A total of 21 healthy volunteers (19 male, 2 female; aged 26.0 ± 3.1 years) participated in four experiments. Five volunteers participated in all experiments. We confirmed that none of the participants had previous experience with convulsions or seizures, metal implants, neurostimulators, cardiac pacemakers, intracardiac lines, or history of neurological diseases such as epilepsy, and they did not regularly use medications such as antidepressants or other neuromodulatory drugs (Rossi et al. 2021). All participants provided written informed consent, and the study was conducted in accordance with the tenets of the Declaration of Helsinki. The experimental procedures were approved by the local institutional ethics committee of the corresponding author.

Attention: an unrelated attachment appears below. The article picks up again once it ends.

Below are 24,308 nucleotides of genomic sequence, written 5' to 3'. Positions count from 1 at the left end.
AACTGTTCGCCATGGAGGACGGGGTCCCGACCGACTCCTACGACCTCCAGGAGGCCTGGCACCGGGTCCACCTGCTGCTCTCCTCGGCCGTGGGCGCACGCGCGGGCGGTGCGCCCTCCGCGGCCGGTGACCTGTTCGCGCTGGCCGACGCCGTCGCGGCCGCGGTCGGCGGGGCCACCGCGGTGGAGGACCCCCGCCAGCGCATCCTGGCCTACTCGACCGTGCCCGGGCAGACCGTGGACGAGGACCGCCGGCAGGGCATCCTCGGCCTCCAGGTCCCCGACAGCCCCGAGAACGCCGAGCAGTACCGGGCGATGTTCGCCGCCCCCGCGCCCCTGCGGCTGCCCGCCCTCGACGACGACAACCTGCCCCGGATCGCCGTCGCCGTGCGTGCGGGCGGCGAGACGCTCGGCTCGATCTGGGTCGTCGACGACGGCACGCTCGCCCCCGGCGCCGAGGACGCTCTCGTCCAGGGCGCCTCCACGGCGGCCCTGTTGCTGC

Surface electromyography (EMG) was performed on the right SOL muscle using surface Ag/AgCl electrodes (Vitrode F-150-S, Nihon Kohden, Japan). EMG signals were pre-amplified 1000-fold and filtered with a bandpass filter of 5–1000 Hz (MEG-6108, Nihon Kohden, Japan). All EMG signals were digitized at 4000 Hz using an analog-to-digital converter (Power lab/16SP, AD Instruments, Australia) and stored on a computer for offline analysis.
A conditioning test paradigm was used to investigate lower limb SAI and LAI. Single-pulse monophasic TMS for test stimulation (TSTMS) was applied over the left (contralateral) M1 with a posterior-anterior current direction using a double-cone coil connected to a Magstim 200 stimulator (Magstim 200, Magstim Co., Whitland, UK). The optimal stimulation site (i.e., “hotspot”) for the right SOL muscle was identified to elicit MEP responses effectively and marked with a TMS tracking system (Brainsight, Rogue Research, Montreal, QC, Canada) to confirm the placement of the coil. The TSTMS intensity was adjusted to evoke SOL MEPs of approximately 0.1 mV (Roy and Gorassini 2008).
Peripheral nerve stimulation